Parshat Emor: The Egyptian Man

Egyptian Man, Parshat Emor

The lesson of the Egyptian Man, Parshat Emor

When they distance a person from Above, this needs to be accepted with love

Rashi writes: From Moshe’s courtroom, they would come out guilty.

He came and planted his tent amongst the camp of Dan. They said to him, what’s your reason for being here? He said to them, because I’m from the Tribe of Dan.

They bought the passuk, verse, where it’s written ‘each person according to their own flag’ – according to their father’s house. I.e. each tribe follows the father. The ‘Egyptian Man’[1] went into the courtroom of Moshe and he came out liable, and then he stood up and started blaspheming.

The commentator called the Mei Shiloach says: The fact that they wanted to throw him outside of the camp, this was his tikkun (spiritual rectification). When a person wants to go into his succah and rain starts to fall, this is the same thing. A person wants to go into his succah, but suddenly where his succah is standing, he gets sent a flood. He gets soaked from his head to his feet.

He needs to say:

Ribonu Shel Olam, thank you very much!

I’m not worthy of being a Jew

The Mei Shiloach explains that when a Jew leaves his Succah when it rains, he does so with submission, because he accepts the judgment with love. They throw a jug of water in his face, and he says I’m not worthy of fulfilling the mitzvah of Succah! I’m not worthy of being in the camp of Israel! I’m not worthy of being a Jew at all!

This is similar to what Ruth said, when said [to Boaz] ‘spread your robe over your maidservant’. [She was saying] I’m not worthy of being a Jewess! How can I be a Jew? How can I attach myself to a holy nation?

Jewish souls can accept shame and humiliation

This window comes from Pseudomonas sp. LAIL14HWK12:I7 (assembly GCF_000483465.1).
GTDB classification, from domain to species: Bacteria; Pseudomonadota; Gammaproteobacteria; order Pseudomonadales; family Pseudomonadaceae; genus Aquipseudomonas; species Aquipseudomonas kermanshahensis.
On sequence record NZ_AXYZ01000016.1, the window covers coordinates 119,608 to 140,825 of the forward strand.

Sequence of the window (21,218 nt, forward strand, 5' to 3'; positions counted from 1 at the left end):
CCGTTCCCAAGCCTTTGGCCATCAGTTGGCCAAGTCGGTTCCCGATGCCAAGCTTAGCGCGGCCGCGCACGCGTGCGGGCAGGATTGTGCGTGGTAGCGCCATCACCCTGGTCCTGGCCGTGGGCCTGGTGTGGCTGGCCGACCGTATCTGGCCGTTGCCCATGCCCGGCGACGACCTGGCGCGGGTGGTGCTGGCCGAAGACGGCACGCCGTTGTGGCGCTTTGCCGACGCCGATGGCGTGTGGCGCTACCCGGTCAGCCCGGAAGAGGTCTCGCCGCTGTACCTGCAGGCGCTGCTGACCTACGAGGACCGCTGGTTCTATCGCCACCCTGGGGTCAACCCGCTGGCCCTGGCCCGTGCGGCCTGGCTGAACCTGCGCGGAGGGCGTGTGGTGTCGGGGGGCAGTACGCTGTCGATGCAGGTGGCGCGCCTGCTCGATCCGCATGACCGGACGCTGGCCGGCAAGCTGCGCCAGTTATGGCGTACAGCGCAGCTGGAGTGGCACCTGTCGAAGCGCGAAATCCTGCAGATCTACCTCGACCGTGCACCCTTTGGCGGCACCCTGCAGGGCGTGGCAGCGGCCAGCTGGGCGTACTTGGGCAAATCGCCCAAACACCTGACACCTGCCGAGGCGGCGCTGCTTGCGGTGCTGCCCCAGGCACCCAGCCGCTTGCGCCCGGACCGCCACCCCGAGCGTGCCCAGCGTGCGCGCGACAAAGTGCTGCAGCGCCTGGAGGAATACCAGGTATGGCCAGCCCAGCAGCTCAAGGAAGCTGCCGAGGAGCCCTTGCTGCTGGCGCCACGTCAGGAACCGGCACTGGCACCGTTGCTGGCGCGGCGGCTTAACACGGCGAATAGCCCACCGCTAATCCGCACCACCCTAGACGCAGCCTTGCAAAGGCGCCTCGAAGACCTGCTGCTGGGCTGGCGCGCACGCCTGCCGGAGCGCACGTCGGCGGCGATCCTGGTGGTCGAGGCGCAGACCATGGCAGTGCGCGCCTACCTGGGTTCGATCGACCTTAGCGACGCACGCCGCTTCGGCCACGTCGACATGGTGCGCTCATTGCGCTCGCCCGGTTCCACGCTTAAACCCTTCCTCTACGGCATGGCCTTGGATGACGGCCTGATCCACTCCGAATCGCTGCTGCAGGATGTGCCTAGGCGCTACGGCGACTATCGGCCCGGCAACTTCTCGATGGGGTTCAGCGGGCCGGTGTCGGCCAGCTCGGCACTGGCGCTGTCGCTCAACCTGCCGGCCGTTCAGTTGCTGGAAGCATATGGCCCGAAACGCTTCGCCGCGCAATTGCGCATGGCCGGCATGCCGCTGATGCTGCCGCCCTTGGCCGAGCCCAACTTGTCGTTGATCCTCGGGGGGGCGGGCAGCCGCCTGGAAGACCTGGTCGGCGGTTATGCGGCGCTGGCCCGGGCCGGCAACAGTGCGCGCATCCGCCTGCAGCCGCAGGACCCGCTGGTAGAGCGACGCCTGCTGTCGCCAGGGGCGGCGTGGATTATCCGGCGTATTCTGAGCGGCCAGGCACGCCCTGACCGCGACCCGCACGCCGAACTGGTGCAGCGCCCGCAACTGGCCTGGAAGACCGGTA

A person whose soul is from the people of Israel, whose soul is from Ruth the Moabitess, which is the soul of King David, this soul can receive all the shame and humiliation in the world; they can throw him out of the Succah and they can throw him out of the camp.

So too, with the Kohanim. They can say to a Kohen you’ve got a blemish, you can’t participate in the Temple services. You have some sort of scratch, some sort of callous, or wart, you can’t perform the service.

Those that have a neshama that comes from the root of Israel, when these people are told to go outside the camp, they accept this with love, and they leave with humility. I believe I can’t properly fulfill the mitzvah of succah…I’m not worthy to perform such a wonderful mitzvah like sitting in the succah…I’m not worthy to sit in the shade of the succah.

But this isn’t the case with the nations of the world.[2]

God is distancing us, no-one else

He, the Jew, knows that Hashem is the one who has distanced him and pushed him away. It’s not Moshe who pushed me away and distanced me, and it’s not because there is protekzia.

And Miriam also knew that it wasn’t Moshe who pushed her away and distanced her. It wasn’t Moshe who was insulting her. Therefore, when he distanced her, she accepted the judgment with love, and therefore, she merited to bring down the well, which was revealed to her, for Am Yisrael.

And this parsha, which talks about the ‘Egyptian Man’, this is something that each and every one of us goes through.

Translated from Aish Moharan, Rav Eliezer Berland’s commentary on the Parsha of the Week

[1] The ‘Egyptian Man’ was a Jew whose mother had had relations with an Egyptian, and he was born of that union. Thus, he had no real ‘tribe’ that he belonged to because while he was still a Jew, which tribe a person belonged to is decided by patrilineal descent.

[2] See the Zohar’s explanation on: ‘Why do they kick the succah?’ When the non-Jews leave the succah [because it is too hot], they leave it appropriately because a person who is suffering from sitting in the succah is exempt from being there. But he explains that the main reason they sat in the succah in the first place is only because they were doing it for their own benefit. Even if they once do a mitzvah, it’s only to show other people that they did it.

Therefore, they kick the succah [on the way out], because they didn’t manage to achieve what they wanted to do. But a Jew, who only wants to do the will of his Master in Heaven, he believes that if Hashem wants it to happen, then great, but if Hashem doesn’t want it to happen, like when a person is suffering and thus is exempt from sitting in the succah, that means that Hashem doesn’t want him to fulfill the mitzvah. So this person agrees to do Hashem’s will, from a place of self-nullification.


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